What is Hashimoto’s? The best definition provided by wiki.
This is a less comprehensive explanation.
HOW DO WE GET IT?
A few facts to include is that Hashimoto’s is the number one thyroid disorder in America. It is more common in women than men, seven to one. This suggests sex hormones play a leading role.
Other antigens are:
- A genetic pre disposition
- Excessive iodine exposure from certain drugs
- Radiation exposure
- Leaky Gut
There are many things that trigger this auto immunity. It’s near impossible to figure out just exactly how we get it, but we can cross a few things out & focus on the possibilities.
WHAT ARE THE SYMPTOMS?
- weight gain
- increased sensitivity to cold
- difficulty concentrating
- dry skin, nails, and hair
- muscle soreness
- increased menstrual flow
The pituitary gland produces TSH which is converted to T3 & T4 by the thyroid gland.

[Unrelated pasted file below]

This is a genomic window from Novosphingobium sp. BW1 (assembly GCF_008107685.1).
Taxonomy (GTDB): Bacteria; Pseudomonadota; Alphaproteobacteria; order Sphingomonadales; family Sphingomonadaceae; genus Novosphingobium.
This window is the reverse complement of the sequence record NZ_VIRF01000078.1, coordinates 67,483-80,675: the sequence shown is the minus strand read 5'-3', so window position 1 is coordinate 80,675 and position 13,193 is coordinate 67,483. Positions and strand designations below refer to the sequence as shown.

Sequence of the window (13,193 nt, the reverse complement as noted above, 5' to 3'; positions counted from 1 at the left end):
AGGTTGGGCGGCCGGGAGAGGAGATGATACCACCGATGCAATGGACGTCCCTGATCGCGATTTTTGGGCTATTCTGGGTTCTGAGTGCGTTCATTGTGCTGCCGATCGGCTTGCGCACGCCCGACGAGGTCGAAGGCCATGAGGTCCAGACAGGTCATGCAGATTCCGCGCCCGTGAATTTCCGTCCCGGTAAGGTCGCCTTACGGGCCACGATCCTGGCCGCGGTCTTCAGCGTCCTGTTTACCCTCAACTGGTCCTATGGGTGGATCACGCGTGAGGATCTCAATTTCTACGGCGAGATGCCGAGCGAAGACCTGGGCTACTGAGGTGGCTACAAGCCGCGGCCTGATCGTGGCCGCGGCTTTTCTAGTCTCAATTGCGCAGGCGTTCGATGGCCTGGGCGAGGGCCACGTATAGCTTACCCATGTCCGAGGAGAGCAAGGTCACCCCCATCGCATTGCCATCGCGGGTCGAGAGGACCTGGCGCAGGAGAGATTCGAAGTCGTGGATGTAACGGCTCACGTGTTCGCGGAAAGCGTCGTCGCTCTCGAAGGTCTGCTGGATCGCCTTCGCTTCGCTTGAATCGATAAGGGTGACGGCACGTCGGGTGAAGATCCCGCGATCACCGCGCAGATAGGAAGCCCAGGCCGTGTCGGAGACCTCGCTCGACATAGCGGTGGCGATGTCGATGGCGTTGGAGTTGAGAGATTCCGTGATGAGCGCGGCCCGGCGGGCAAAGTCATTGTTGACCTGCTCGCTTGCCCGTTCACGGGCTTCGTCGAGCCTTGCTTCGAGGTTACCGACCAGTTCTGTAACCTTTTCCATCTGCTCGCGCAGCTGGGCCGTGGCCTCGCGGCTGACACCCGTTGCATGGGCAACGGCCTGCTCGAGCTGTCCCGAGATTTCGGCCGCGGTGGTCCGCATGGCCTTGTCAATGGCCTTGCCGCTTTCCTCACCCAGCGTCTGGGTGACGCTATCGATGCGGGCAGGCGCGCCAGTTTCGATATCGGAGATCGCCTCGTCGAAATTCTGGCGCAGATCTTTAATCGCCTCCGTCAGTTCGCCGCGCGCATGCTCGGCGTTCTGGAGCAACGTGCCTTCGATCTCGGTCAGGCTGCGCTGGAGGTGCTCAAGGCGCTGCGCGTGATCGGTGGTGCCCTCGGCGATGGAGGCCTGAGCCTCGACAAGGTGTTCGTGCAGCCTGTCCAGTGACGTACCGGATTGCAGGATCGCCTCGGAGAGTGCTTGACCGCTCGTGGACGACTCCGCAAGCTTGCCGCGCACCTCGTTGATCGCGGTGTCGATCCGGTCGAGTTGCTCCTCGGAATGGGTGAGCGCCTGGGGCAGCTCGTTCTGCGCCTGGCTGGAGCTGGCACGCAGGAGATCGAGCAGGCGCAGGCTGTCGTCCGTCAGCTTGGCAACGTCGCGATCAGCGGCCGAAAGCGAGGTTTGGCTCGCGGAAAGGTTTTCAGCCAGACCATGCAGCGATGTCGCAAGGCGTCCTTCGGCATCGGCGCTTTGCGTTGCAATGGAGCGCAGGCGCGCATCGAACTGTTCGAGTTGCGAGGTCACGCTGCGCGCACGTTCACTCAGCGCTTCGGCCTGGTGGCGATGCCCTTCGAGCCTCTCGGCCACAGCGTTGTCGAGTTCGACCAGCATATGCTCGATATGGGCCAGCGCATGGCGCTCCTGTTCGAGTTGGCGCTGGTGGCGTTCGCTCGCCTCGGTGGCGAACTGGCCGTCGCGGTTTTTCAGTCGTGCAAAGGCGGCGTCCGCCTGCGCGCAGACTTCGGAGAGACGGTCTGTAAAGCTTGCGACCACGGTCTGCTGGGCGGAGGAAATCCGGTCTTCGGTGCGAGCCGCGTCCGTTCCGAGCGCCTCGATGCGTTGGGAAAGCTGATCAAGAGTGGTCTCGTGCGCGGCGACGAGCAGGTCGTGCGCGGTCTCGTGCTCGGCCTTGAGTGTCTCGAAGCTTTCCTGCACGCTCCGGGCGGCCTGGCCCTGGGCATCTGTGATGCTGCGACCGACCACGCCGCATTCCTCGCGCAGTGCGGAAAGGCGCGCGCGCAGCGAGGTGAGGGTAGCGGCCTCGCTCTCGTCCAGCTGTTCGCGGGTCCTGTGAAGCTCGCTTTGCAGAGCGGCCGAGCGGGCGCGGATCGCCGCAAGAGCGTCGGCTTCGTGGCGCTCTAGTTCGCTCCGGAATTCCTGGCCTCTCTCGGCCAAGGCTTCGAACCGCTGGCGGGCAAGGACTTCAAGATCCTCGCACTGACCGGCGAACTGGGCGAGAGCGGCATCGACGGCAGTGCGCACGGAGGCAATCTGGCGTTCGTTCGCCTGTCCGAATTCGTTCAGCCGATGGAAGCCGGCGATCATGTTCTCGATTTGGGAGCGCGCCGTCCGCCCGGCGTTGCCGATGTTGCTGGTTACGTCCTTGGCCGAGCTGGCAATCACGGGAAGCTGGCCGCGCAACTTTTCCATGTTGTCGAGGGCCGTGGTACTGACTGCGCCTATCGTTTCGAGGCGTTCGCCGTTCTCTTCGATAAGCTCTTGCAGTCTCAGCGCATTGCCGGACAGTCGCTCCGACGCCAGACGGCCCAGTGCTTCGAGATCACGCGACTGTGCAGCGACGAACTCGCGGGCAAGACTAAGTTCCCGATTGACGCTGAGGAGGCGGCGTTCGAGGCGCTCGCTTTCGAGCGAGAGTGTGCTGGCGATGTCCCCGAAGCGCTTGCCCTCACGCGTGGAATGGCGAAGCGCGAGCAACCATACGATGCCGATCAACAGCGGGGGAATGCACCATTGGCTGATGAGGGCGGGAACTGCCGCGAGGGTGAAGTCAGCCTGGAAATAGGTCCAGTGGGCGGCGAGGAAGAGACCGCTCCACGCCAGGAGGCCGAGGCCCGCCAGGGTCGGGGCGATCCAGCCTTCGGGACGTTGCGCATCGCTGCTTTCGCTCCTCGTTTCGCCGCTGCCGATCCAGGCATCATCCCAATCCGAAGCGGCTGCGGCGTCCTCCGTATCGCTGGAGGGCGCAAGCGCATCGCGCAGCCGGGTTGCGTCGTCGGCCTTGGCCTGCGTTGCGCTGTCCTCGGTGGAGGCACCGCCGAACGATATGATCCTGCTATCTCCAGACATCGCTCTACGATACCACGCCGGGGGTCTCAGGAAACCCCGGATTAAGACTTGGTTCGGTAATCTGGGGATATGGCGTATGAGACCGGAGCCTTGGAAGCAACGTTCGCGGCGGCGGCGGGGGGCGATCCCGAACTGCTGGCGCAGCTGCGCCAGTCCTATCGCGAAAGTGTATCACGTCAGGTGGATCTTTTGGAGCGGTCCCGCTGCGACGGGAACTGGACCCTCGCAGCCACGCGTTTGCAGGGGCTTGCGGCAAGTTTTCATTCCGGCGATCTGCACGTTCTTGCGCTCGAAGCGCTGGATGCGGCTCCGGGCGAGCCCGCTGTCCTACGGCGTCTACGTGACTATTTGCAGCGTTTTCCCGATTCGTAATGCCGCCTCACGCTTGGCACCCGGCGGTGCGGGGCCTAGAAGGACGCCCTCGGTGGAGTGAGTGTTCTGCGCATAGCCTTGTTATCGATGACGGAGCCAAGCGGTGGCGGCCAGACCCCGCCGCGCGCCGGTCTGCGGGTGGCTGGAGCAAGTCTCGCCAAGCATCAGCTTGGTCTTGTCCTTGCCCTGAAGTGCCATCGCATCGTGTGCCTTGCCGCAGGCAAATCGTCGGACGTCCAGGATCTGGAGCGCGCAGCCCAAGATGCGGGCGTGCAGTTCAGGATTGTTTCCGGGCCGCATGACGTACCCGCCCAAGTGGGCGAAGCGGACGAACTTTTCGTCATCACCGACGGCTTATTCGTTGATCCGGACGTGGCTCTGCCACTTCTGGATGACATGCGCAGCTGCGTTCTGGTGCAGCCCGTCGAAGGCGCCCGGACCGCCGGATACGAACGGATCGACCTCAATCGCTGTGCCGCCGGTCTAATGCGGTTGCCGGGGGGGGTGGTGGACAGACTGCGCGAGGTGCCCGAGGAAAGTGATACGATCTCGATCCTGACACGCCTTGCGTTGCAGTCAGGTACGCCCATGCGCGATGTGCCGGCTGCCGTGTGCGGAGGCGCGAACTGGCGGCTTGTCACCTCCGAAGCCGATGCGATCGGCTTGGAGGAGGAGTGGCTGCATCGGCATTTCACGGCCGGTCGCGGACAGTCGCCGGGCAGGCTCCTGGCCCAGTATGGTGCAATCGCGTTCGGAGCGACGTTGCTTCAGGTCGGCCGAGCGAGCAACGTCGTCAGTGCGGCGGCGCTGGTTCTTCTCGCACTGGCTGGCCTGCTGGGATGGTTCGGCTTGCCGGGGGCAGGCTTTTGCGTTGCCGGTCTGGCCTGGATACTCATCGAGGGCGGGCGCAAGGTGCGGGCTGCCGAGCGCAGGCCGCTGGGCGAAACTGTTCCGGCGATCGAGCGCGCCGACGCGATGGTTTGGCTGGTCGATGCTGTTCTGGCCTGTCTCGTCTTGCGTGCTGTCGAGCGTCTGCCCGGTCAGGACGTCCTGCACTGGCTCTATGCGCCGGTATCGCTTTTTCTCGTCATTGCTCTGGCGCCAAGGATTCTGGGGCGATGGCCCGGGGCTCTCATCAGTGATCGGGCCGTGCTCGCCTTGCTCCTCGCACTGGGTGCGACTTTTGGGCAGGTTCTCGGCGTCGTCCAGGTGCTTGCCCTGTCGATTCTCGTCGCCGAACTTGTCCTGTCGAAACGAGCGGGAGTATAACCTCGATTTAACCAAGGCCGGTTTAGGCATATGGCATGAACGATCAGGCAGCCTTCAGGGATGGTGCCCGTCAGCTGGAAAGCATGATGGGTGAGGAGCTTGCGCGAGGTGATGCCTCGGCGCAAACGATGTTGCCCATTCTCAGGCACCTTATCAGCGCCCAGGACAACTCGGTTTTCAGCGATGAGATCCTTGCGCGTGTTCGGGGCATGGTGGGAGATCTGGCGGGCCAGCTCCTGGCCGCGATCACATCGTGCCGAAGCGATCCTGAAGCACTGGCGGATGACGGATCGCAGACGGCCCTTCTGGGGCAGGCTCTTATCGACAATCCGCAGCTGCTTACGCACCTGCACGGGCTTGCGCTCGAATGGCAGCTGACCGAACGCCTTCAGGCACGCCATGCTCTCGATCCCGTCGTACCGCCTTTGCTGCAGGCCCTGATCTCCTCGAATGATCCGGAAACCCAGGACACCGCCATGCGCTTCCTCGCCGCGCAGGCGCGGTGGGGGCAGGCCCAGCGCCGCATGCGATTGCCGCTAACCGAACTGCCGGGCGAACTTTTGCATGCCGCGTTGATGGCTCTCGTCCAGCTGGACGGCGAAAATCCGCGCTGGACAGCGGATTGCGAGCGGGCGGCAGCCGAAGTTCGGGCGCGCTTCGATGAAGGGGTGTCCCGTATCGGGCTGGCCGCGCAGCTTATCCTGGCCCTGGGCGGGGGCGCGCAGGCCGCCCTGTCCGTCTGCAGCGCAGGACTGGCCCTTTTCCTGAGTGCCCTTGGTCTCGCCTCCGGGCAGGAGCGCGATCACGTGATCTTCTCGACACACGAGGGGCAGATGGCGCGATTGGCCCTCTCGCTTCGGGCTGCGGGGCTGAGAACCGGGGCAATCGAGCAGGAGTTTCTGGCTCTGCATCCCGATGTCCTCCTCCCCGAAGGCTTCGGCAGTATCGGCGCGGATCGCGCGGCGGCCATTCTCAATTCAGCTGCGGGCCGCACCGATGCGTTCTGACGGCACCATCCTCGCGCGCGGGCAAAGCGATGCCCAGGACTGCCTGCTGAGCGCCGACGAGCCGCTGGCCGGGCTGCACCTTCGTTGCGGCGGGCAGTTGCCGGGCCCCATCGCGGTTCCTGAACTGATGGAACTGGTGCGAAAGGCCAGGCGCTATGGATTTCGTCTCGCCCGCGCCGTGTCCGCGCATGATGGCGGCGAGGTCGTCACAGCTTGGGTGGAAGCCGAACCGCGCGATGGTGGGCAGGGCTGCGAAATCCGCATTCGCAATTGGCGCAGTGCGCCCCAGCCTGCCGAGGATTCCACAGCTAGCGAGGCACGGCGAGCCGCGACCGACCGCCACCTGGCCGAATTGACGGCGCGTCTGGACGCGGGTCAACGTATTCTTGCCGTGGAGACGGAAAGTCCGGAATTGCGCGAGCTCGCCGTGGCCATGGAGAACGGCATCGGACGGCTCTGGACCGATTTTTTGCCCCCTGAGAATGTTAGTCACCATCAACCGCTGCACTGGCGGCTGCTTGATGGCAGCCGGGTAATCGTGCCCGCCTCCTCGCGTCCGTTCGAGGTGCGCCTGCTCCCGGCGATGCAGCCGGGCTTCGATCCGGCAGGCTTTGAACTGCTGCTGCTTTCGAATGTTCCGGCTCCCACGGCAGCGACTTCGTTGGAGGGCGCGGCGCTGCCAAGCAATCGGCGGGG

- TSH (Thyroid Stimulating Hormone) is a pituitary hormone that stimulates the thyroid gland to produce thyroxine, and then triiodothyronine which stimulates the metabolism of almost every tissue in the body. (wiki)
- T3 (Triiodothyronine) Triiodothyronine, is a thyroid hormone. It affects almost every physiological process in the body, including growth and development, metabolism, body temperature, and heart rate. (wiki)
- T4, Free (Direct) Thyroxine this converts into T3. Both of which are produced by the thyroid, the test measures the amount of T4 moving freely within the bloodstream. Some T4 binds to proteins in the body as some circulates freely. Testing for unbound T4 is more accurate than testing for bound T4. (wiki)
- TPO (Thyroid Peroxidase) is a frequent epitope of autoantibodies in autoimmune thyroid disease, with such antibodies being called anti-thyroid peroxidase antibodies (anti-TPO antibodies). This is most commonly associated with Hashimoto’s thyroiditis. Thus, an antibody titer can be used to assess disease activity in patients that have developed such antibodies. (wiki)
When your antibodies are above the reference range of 34, it is said that you hold the autoimmunity, Hashimoto’s.
25% of those with one autoimmune disease are likely to develop other autoimmune diseases. Dr. Gerald Mullin from Johns Hopkins says statistically somebody with an autoimmune disease is at risk of a total of 7 autoimmune diseases in his or her lifetime.